Just saw this news about Pownce annoucing their public API, set to be released in September: http://mashable.com/2007/07/25/pownce-public-api/
And here was my prediction on July 11th for my Precog idea for a Pownce Facebook plug-in:
Prediction: Within the next 2 months, Pownce will open its API and allow users to develop 3rd party apps. This is based on the success Digg is having with its open API and to better compete with similar offerings like Twitter and Jaiku, both of which have open APIs.
Likelihood (1 – 10): 9 (very likely)
Background: Photosynth is a pretty amazing new technology that automatically stitches together photos of a location into a 3 dimensional model that a user can navigate through by clicking on various images. If you’ve never seen it, go here now: http://labs.live.com/photosynth/default.html. It’s easily one of the most impressive demos I’ve ever seen.
Prediction: Within the next year, Photosynth will release an API to allow users to develop 3rd party apps. This prediction is based on the release path that many of the labs.live.com applications have gone through, and Microsoft’s history of being a platform company.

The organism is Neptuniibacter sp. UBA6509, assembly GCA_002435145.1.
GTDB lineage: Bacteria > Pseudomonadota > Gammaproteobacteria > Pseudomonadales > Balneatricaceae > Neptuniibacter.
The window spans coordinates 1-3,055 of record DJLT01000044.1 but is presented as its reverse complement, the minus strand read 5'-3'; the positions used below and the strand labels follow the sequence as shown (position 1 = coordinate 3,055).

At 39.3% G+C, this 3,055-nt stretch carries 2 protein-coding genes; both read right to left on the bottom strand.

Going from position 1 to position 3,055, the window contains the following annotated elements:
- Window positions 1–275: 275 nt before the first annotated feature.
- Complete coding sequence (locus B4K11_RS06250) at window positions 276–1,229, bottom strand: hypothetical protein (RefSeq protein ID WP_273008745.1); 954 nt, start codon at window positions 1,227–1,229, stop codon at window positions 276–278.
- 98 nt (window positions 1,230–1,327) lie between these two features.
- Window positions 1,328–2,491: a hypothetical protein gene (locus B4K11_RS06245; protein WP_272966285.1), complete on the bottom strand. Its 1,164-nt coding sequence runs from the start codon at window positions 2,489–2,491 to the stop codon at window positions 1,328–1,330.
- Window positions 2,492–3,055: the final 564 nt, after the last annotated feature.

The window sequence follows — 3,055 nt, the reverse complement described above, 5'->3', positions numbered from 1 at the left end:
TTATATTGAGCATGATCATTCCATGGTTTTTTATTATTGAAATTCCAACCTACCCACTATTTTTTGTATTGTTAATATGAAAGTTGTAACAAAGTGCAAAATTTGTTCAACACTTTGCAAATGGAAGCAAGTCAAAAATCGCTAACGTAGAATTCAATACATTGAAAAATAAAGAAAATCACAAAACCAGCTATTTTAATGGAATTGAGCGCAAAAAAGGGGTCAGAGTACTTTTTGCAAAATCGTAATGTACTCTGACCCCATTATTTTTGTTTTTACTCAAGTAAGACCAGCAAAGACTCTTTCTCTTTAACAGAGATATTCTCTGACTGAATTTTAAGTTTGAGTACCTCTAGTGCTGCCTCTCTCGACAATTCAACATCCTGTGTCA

Likelihood (1 – 10): 7 (fairly likely)
Idea: My idea is a service to create photosynth’s for people who are looking to sell their home or rent their apartment. Users would submit high-resolution photos of their residence which would be turned into a 3D recreation of their living space so others could get a detailed look at the house/apartment. Once the synth is created, users would get a link to the model that they could post on existing sites like Craigslist or Redfin, and they would automatically be posted on our photosynth home/apartment site where buyers/renters could search for homes in their area.
- Since it’s a new model, it would be very difficult to come up with a sample API to approximate the Photosynth API before it was released.
- Existing sites like Redfin or Zillow could easily add this feature directly to their sites, which would be a better experience than clicking a link to a 3rd party site.
What’s a precog idea? Check out this post for more details…
And here’s a demo video:
Happy Friday from hot-as-freakin’-heck Orlando, Florida. I’m on my way off to dinner so instead of posting a new idea, I’m going to
steal share an idea from my Cambrian House buddy scrollinondubs (aka Sean Tierney).